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Clutch pedal - its happened again


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This first happened to me in February this year. I got back to the car and the clutch pedal fell to the floor when I pushed it. It wouldn't come back on itself. After pulling it back by hand and giving it a few pumpings the pedal came back.

My dealer received a service bulletin on the issue. Apparently the hydraulic fluid ecame too hot and boiled, the resulting gas expanding and contracting depending on the temperature. The dealer bled the pipe and installed the heat shield proposed by Lotus in the SB.

All was well until today, when again the pedal fell to the floor. A few puming on the pedal brought it back, so now its "OK", but a bit soft. So, its back to the dealer and it seems the heat shield isn't sufficient.

If you have the choice between a Stairway to Heaven and a Highway to Hell don't forget the Nomex®!

Captain,  Lotus Airways. We fly lower! 

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@ferk1966 Parts and labour, at an independent Lotus specialist last summer, came to about £430 to replace the metal master cylinder in my NA.

A big thanks must go to Paul Shipley of PJS Sports Cars who pleaded my case with Lotus who then did after all show significant goodwill by offering to cover the cost of the replacement master cylinder

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Surely that would have to constitute a recall if enough cars get the problem?

Though I must admit, I can't imagine hydraulic fluid getting hot enough to boil unless the pipe was wrapped around the exhaust.

Something else at play methinks. :detective:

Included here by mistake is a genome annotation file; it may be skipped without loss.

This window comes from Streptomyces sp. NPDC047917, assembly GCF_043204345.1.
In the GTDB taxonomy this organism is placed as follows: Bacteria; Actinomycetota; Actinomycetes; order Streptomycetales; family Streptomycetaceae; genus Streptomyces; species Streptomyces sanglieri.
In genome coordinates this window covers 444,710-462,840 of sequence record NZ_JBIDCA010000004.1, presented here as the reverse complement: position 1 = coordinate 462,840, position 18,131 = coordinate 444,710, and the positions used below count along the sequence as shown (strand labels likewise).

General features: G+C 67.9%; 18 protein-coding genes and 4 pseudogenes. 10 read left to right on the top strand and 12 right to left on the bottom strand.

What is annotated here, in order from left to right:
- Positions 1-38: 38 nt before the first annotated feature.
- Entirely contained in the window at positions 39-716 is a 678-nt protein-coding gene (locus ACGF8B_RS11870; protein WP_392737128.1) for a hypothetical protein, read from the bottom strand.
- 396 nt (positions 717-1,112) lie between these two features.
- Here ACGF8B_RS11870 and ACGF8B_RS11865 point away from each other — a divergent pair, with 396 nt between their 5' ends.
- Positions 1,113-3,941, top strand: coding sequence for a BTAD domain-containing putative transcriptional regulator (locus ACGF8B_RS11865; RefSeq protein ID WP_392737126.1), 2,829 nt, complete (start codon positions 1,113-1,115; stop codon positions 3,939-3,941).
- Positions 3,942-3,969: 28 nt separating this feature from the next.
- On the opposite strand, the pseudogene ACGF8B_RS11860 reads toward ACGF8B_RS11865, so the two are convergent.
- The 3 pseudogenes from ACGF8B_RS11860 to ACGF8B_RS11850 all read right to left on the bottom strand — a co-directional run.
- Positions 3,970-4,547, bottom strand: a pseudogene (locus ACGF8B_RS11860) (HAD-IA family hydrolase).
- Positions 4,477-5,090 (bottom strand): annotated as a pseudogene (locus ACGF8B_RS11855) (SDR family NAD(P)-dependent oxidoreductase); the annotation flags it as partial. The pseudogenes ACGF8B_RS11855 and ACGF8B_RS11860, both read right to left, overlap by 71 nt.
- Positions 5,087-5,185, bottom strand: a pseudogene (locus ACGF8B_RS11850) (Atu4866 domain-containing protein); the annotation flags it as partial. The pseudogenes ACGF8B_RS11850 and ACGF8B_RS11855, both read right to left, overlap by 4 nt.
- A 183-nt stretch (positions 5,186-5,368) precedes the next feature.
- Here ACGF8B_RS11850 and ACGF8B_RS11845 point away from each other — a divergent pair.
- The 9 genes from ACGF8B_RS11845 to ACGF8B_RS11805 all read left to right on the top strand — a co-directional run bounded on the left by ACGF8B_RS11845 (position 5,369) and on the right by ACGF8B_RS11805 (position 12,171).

All we know is that when they stop making this, we will be properly, properly sad.Jeremy Clarkson on the Esprit.

Opinions are like armpits. Everyone has them, some just stink more than others.

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Car manufacturers deal with problems with service bulletins which can have several levels of severity. Some are recalls with various levels of severity, some are 'fix next time the car is in for work' and others are 'if it's got the problem, this is the fix'. Since this is the first we've heard of in on here with the amount of owners we have we can assume it's fairly rare, although it's happened an appreciable amount as there's an SB for it although I'd imagine it's the 3rd kind so not a recall.

I assume the pipe is already braided as this isn't similar to the 'red hose syndrome' in Esprits, perhaps there's a motorsport hydraulic pipe which is more adept at keeping heat away from the fluid which may benefit more or a re-routing of the pipe?

88 Esprit NA, 89 Esprit Turbo SE, Evora, Evora S, Evora IPS, Evora S IPS, Evora S IPS SR, Evora 400, Elise S1, Elise S1 111s, Evora GT410 Sport

Evora NA

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Bibs, there have been a numer of similar issues here on the forum and I'm pretty sure most of the so-called clutch issues are the same origin.